Noting that the flood situation in Pakistan is unlikely to get better soon, the United States has said more American aid is expected to be announced for the flood-ravaged nation.

The U.S., so far, has announced more than $ 76 million for the humanitarian flood relief work in Pakistan which has affected an estimated 20 million people.

The U.N. Secretary General Ban Ki-moon has termed it as a worse natural calamity than tsunami or the Haiti earthquake.

“I don’t think anyone’s under any illusions that it’s going to get better soon. So I think we’re constantly going to re-evaluate where we’re at and possibly increase assistance,” State Department Deputy Spokesman Mark Toner said.

“We are fully cognisant of the fact that it’s going to need a lot of assistance over the long haul. I don’t think anyone is expecting this to be a short-term humanitarian need,” Mr. Toner said.

Meanwhile, the Pentagon yesterday said it has intensified its relief effort in Pakistan. Since August 5, U.S. military has rescued 3,978 flood victims and transported more than 500,000 pounds of food and relief supplies.

“Everything that we’re doing is at the request of the Pakistani government,” Pentagon spokesman Bryan Whitman said.

“So everything that we’re providing, where we’re taking it to, who we’re delivering it to... anything we’re providing is specifically at the request of the Pakistani government,” he said.

The Defence Department has spent about $ 300,000 a day on flight operations. The total operational cost so far is around $ 2.5 million.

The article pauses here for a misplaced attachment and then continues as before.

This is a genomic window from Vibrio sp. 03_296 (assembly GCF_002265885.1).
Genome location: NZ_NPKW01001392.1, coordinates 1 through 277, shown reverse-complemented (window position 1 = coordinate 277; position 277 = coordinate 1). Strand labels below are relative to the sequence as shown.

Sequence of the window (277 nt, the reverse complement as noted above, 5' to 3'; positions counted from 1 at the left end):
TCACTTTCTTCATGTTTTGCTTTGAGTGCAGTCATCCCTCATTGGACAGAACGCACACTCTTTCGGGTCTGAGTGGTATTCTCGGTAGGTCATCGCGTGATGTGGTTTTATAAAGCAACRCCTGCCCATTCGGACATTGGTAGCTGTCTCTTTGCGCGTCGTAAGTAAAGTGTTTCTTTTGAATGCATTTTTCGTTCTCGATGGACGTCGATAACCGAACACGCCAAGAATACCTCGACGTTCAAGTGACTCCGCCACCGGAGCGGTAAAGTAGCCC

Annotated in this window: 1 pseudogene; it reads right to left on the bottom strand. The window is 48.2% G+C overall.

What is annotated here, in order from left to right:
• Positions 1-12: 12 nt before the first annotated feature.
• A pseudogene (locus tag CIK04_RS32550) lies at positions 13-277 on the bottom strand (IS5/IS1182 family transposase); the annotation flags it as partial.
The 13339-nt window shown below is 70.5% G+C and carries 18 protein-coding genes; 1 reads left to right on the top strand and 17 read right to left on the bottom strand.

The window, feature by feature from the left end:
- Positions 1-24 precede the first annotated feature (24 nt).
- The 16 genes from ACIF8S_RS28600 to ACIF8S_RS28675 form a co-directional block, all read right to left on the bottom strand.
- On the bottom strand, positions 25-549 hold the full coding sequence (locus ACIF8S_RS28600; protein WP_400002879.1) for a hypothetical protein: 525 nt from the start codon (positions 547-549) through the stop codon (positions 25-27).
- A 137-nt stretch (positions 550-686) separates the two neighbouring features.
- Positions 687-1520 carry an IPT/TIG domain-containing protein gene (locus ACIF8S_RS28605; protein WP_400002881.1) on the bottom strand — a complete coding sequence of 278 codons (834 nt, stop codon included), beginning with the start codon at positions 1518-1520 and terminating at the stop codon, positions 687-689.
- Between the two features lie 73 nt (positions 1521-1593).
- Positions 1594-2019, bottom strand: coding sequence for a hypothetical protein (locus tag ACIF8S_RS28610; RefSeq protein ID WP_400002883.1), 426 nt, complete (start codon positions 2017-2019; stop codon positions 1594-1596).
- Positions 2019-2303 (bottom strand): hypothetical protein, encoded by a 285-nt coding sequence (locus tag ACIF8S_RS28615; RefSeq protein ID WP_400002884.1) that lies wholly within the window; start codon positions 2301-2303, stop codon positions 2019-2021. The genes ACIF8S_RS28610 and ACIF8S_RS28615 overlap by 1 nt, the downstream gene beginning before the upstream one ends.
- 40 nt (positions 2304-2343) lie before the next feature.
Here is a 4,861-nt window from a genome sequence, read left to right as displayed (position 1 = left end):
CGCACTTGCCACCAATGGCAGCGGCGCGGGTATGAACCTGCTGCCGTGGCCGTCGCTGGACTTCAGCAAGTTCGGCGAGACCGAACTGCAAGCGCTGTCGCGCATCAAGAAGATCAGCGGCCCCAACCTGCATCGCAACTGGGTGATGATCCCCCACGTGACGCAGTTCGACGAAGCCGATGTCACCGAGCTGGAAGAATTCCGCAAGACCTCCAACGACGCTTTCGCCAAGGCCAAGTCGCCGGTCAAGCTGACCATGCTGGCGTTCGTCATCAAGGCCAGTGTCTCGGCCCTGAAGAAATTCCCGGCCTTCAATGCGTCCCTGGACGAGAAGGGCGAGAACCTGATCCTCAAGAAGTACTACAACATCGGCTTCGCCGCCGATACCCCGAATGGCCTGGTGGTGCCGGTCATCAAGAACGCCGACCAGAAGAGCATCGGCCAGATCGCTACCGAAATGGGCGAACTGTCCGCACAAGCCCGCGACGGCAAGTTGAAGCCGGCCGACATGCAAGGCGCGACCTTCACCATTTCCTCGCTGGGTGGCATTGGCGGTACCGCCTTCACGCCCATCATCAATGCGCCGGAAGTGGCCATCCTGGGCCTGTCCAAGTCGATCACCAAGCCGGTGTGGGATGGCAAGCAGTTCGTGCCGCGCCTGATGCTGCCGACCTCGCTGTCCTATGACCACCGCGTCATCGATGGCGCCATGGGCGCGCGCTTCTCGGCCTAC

This number is only a “small part of the federal government expenditure,” he said.

The U.S. has deployed 11 helicopters and three cargo planes and more are on their way. Defence Secretary Robert Gates last week ordered a contingent of 19 U.S. helicopters to Pakistan.

Mr. Whitman could not say when the remaining helicopters would arrive.

“I don’t believe we’ve gotten to the point where we can estimate the totality of the support that’s needed. It’s obviously a very devastating flood. The U.N., as well as Pakistani authorities, have called in a broad international assistance,” Mr. Whitman said.

Responding to a reporter’s question, Mr. Whitman said it does not look like the situation is getting any better.

“It’s a dire situation, and just by the number of rescues the U.S. military has done with the limited aviation assets on the ground with 11 helicopters, you can see people’s lives are being saved every day by having some of these capabilities there,” he said.

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